Best of Bermuda, Beguiling Bermuda Makes Waves

By Laura Goldstein

Bermuda - Marcus' Hamilton Princess & Beach Club

“Chingas!” That’s Bermudian parlance for amazing, awesome and oh so cool. From suspended ocean hammocks that lull you to sleep as you catch a frothy wave with one foot dipped in aquamarine waters; the spectacular re-design and art collection at the Fairmont Hamilton Princess & Beach Club to exploring sherbert-coloured island parishes and underwater wrecks of sunken pirate ships, Bermuda will keep the superlatives coming at every turn.

A Colourful and Swashbuckling History

Reaching back to the 16th Century, Bermuda, (actually a chain of 181 islands in the Atlantic,) was discovered by accident by Spanish conquistador, Juan de Bermudez. Surrounded by treacherous inner reefs, hundreds of Spanish, French, Dutch and Portuguese vessels, some manned by pirates and laden with treasure, competed for Bermuda’s conquest but many were shipwrecked trying to navigate the treacherous waters. It’s even thought that William Shakespeare’s play, “The Tempest” written between 1610 and 1611, was based on the shipwreck of the Sea Ventureoff her coast. When the British East India Company was founded in 1600, Bermuda was colonized by the English in 1609 and divided into 9 Parishes named after British aristocrats. St. George, now a UNESCO World Heritage site was originally Bermuda’s capital but in 1793, passed that torch to Hamilton, now the financial heart and main port for cruise ships to dock in Bermuda.

Pretty In Pink

Known as “The Pink Palace,” the Fairmont Hamilton Princess & Beach Club is like a rare pink diamond presiding over the palest shell- strewn sand with her commanding views of Hamilton Harbour. Originally known as “The Hamilton Princess,” the grand dame opened her doors in 1885 attracting affluent Americans from the Eastern seaboard. But when Princess Louise, the 4th daughter of England’s Queen Victoria visited proclaiming it “a place of eternal spring,” the world’s elite clamoured to experience Bermuda themselves.

From Mark Twain to James Bond

“You can go to heaven if you want to,” said Mark Twain.” I’d rather stay in Bermuda.”

Globe-trotting humourist, raconteur and author of the beloved The Adventures of Huckleberry Finn,Samuel Langhorne Clemens, aka, Mark Twain was one of the first guests to stay at the Hamilton Princess and visited Bermuda eight times.  He was often seen on the hotel’s sprawling verandas puffing on his pipe and regaling guests with his travel adventures. Twain has been immortalized in bronze sitting on a bench at various locations throughout Hamilton. Visitors young and old sit down beside him and pose, as if engaging the legendary statesman in conversation.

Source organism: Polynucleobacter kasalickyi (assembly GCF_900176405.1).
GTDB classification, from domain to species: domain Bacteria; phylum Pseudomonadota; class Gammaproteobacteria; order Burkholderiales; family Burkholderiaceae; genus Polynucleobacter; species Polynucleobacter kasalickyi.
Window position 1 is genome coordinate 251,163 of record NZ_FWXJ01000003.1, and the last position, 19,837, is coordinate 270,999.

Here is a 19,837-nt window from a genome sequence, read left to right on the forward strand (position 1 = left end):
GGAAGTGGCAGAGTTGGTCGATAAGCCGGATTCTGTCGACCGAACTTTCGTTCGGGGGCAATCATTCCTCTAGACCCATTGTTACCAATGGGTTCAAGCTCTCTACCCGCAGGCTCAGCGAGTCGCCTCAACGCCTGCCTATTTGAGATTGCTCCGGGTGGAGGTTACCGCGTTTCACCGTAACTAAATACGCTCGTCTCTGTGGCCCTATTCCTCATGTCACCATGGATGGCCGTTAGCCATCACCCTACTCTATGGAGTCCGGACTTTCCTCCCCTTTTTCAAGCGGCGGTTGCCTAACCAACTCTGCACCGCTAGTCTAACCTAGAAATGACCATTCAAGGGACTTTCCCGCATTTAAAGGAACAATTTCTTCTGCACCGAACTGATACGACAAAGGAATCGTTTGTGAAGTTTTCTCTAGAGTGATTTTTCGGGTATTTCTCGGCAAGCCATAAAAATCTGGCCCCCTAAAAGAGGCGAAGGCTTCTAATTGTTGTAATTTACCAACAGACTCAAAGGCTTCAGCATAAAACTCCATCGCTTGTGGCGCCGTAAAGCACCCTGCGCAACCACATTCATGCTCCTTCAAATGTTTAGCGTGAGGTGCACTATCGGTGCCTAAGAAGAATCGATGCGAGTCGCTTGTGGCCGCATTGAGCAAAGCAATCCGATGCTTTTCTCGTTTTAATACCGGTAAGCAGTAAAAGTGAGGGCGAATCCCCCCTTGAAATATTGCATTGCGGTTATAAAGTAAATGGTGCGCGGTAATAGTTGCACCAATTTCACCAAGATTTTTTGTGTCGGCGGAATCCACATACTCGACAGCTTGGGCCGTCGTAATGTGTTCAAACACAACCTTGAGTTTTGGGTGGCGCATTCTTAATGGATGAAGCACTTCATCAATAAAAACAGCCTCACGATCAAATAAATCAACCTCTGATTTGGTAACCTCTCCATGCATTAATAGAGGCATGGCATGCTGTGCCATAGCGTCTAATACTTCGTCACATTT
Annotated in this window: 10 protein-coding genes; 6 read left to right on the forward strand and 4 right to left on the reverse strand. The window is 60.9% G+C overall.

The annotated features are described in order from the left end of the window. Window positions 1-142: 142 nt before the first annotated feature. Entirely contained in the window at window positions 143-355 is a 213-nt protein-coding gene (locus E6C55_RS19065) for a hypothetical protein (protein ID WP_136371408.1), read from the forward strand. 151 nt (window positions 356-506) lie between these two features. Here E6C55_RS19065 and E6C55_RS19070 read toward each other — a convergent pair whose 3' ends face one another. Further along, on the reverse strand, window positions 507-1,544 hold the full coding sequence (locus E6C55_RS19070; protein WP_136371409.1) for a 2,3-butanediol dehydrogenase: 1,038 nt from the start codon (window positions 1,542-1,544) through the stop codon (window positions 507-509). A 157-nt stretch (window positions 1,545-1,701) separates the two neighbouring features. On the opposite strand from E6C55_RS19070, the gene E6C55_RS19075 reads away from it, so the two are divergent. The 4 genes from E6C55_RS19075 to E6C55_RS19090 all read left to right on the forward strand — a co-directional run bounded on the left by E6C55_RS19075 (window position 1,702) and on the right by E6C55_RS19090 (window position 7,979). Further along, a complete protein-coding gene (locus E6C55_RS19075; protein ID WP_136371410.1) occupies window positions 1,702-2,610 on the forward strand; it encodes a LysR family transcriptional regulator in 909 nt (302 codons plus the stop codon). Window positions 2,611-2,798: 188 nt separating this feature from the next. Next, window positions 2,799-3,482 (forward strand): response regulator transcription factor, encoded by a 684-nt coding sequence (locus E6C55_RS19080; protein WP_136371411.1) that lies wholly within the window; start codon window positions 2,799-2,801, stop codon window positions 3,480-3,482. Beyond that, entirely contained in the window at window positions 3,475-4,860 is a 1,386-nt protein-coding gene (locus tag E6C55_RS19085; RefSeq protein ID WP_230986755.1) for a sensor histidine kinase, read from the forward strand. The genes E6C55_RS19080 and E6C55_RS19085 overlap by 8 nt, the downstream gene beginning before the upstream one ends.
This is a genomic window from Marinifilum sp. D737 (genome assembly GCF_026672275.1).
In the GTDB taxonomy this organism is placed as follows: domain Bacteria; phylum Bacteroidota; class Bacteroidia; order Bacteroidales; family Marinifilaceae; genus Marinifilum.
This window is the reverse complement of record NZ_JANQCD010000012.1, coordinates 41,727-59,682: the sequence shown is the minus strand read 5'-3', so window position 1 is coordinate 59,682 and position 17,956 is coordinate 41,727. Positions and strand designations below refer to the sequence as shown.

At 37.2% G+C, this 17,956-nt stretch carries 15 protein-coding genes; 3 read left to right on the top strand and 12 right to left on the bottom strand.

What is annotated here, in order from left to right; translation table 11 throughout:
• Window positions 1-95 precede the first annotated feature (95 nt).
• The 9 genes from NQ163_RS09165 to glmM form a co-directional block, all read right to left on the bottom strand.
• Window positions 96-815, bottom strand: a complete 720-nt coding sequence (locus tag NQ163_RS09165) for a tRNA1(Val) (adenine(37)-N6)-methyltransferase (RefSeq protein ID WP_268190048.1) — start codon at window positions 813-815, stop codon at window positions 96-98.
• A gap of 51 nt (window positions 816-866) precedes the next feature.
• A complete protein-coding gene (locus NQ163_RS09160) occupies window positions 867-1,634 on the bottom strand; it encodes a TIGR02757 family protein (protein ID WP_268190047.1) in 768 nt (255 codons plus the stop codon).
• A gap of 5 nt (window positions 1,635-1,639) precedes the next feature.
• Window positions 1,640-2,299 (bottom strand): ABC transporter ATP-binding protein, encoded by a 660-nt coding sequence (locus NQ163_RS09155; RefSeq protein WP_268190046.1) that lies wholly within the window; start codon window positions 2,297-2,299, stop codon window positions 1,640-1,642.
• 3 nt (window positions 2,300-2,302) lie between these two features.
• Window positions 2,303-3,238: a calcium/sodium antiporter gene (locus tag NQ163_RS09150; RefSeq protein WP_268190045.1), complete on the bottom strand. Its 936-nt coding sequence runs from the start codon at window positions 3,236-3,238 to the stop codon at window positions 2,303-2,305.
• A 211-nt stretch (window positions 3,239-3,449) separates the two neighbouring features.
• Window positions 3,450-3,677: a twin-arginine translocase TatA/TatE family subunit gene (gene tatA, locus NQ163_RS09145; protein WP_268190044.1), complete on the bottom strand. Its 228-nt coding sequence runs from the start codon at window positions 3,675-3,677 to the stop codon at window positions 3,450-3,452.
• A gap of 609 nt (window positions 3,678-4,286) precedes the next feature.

Did you know that Sir Ian Fleming, who wrote the iconic James Bondthrillers on which the 007 films are based, was stationed at the Hamilton Princess Hotel in 1941 where he was briefed on a massive British espionage campaign against the Nazis? A Lieutenant Commander in British Naval Intelligence at the time, Fleming oversaw the Imperial Censorship and Contraband Control Office set-up at the hotel to read the world’s mail, taken off transatlantic ships and planes. With his impeccable eye for detail, it’s thought that Fleming used a floor-to-ceiling aquarium at the Hamilton Princess as an idea that turned up in the subterranean lair of arch villain, Dr. Noin his 1958 novel of the same name.

Explore Bermuda In A Twizy

You may be surprised to learn that rental cars are not allowed in Britain’s oldest colony although taxis are available.  It’s a way to control environmental pollution as well as severe traffic problems. In 1908 Mark Twain actually appealed to American President Woodrow Wilson to circulate a petition calling on the colonial government to ban motor cars that might destroy Bermuda’s special charm.

But don’t despair, there are so many fun ways to zip around the island you’ll never miss a thing.  Why not rent a Twizyat the Fairmont Hamilton Princess & Beach Club? With the stability of four wheels and foot pedals for brakes, the electric Twizyseats two (driver in front, passenger in back,) and produces zero carbon emissions. There are charging stations throughout the island even at the beaches. The hotel can provide some exciting itineraries so contact the concierge for full-day Twizyadventures.

History buffs will want to explore the scenic town of St. George and The Royal Naval Dockyard constructed by the British in 1809. During the War of 1812 a British fleet left Bermuda to attack and seize Washington D.C. It was on one of these ships that an American prisoner, Francis Scott Key wrote A Star-Spangled Banner. If you’re a fan of re-enactments you’re in for a treat. Town criers announce actors in period costumes who present slices of 18th Century life in King’s Square.